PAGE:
Meryl Streep & Why Hollywood, The Press Do Not Get To Pat Themselves On the Back
Honestly, I have no idea why everyone is going gaga over Meryl Streep’s Cecil B. DeMille lifetime achievement award speech at the 74th annual Golden Globes.
To me, it sounds like the most tone-deaf naval gazing to come out of Hollywood.
Oh, you think I’m exaggerating? Well check it out below:
Okay, so where do we begin here?
How about the part where she says “Thank you, Hollywood foreign press. Just to pick up on what Hugh Laurie said. You and all of us in this room, really, belong to the most vilified segments in American society right now. Think about it. Hollywood, foreigners, and the press.”
Hollywood and the press are among the most vilified segments in American society right now?
Like, for real?
Are we seriously trying to act like Hollywood the press are more vilified than Black Lives Matter protesters who have seen their mission of fighting for the rights of Black people co-opted and turned into a campaign that is both anti-American and police group?
Are we really going to act like Hollywood and the press are vilified more so than the poor and indigenous whose waters have been comprised largely with the support of the US government?
And more vilified than women wanting abortions and Obamacare and its recipients?
Talk about overstating one’s importance here in the fight for social justice. The one thing she got right on that list was the “foreigners.” But even that came with a tinge of exceptionalism.
More specifically, when further in her speech, Streep said this:
“Hollywood is crawling with outsiders and foreigners. If you kick ’em all out, you’ll have nothing to watch but football and mixed martial arts, which are not the arts.”
So, we do know that mixed martial arts is foreign too, right?
And while not a fine art, its entertainment value is not more or less valuable -or credible – than Office Christmas Party.
Not to mention, MMA is pretty damn diverse. While Hollywood…well, it still can’t tell the difference between a movie about three Black NASA employees called Hidden Figures and the film based off of an August Wilson play entitled Fences.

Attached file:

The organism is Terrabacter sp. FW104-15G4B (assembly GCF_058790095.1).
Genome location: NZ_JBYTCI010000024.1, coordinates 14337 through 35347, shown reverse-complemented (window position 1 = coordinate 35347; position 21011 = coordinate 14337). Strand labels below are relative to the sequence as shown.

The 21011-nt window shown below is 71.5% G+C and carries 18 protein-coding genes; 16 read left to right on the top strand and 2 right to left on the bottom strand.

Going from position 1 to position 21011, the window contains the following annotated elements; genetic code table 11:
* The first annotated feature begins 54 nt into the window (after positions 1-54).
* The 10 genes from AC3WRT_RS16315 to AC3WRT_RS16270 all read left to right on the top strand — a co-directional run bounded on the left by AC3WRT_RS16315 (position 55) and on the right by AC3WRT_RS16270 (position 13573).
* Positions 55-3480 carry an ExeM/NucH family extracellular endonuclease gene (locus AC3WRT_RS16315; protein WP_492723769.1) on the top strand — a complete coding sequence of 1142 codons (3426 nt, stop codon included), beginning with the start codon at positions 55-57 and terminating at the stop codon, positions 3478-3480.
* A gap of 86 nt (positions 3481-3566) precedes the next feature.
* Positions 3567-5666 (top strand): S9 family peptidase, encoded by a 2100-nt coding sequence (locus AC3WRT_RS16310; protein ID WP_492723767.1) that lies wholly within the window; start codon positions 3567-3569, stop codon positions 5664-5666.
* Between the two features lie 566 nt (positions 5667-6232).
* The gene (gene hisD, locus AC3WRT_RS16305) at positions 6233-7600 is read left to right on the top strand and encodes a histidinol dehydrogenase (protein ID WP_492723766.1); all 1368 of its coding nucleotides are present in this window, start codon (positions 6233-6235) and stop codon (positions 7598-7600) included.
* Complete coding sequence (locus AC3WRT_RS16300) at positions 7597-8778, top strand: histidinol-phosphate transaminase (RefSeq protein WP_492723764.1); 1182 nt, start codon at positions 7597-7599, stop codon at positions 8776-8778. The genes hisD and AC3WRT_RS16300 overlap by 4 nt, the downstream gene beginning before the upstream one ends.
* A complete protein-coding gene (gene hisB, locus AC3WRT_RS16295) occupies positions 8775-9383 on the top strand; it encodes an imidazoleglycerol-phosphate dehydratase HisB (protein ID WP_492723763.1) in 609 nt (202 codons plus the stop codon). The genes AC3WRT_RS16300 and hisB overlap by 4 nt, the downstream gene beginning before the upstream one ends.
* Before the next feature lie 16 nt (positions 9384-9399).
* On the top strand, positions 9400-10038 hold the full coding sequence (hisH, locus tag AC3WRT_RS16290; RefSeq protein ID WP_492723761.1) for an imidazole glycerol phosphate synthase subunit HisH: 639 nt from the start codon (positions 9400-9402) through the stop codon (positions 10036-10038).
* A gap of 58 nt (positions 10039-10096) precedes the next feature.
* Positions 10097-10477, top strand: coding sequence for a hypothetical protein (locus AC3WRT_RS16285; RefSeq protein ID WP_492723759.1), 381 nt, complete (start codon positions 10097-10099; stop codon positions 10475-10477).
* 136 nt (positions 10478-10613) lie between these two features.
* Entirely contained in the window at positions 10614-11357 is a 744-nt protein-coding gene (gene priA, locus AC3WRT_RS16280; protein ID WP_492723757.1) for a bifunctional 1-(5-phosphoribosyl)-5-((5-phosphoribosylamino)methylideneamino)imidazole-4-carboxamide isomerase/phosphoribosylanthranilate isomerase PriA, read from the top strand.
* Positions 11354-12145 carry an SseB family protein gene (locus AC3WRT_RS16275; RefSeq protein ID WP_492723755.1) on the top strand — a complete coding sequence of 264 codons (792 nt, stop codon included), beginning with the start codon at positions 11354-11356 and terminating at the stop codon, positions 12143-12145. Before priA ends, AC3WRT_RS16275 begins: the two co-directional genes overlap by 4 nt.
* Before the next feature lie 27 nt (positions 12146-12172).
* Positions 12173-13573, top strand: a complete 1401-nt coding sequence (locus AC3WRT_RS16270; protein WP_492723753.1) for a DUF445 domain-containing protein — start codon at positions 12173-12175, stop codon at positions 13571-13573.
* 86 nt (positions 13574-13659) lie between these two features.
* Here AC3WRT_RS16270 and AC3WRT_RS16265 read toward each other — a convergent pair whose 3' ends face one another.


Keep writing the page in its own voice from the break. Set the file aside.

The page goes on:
You know, because all films with Black people in them look-a-like?
And I think that’s what bothers me most about her speech. For as much as she has been lauded for her subtle takedown of our president-elect Donald Trump; for as much as it was meant to celebrate the unity and diversity in Hollywood, Streep failed to take a good and honest, hard look at the industry’s own role in perpetuating the disrespect of all people.
I mean this is the same industry that is still heavily invested in the magical Negro troupes.
And yes, I’m talking about that god-awful Rene Zellweger flick about a White woman who dreamt up a homeless Black man to fix her life:
And Mr. Church where Eddie Murphy played a male mammy:
This is the same industry that continues to give big blockbuster dollars to directors like Tim Burton who in response to questions about the lack of diversity in his films said this:
“Nowadays, people are talking about it more……things either call for things, or they don’t. I remember back when I was a child watching The Brady Bunch and they started to get all politically correct. Like, OK, let’s have an Asian child and a black. I used to get more offended by that than just… I grew up watching blaxploitation movies, right? And I said, that’s great. I didn’t go like, OK, there should be more white people in these movies.”
And this is the same industry where whites and men continue to dominate nearly every facet of the Hollywood, from film leads to the gatekeepers behind the scenes.
Point is, Hollywood, aided by the mainstream press, does not get to pat itself on the back for being some great defender of justice, decency and harmony in America when the reality is, it still has a long way to go itself.
I mean, let’s be honest: Hollywood’s sudden interest in diversity did not happen on its own.
It came from years of dragging on social media with the #OscarsSoWhite hashtag. It came from boycotts and future threats of boycotts from some of the industry’s leading Black actors. It came from Black creatives building audiences outside of the Hollywood machine and only being allowed in when the industry could no longer afford to ignore them.
Hollywood didn’t bring about diversity; the people did. And don’t think that because the Golden Globes gave a bunch of people of color awards last night, we have forgotten that.
So yeah, if Streep and the rest of Hollywood want to stand up to Trumpism, she and the others of her ilk should remember that the real fight is a lot closer to home.
Charing Ball is a writer, cultural critic and smarty-pants Black feminist from Philadelphia. To learn more, visit NineteenSeventy-Seven.com.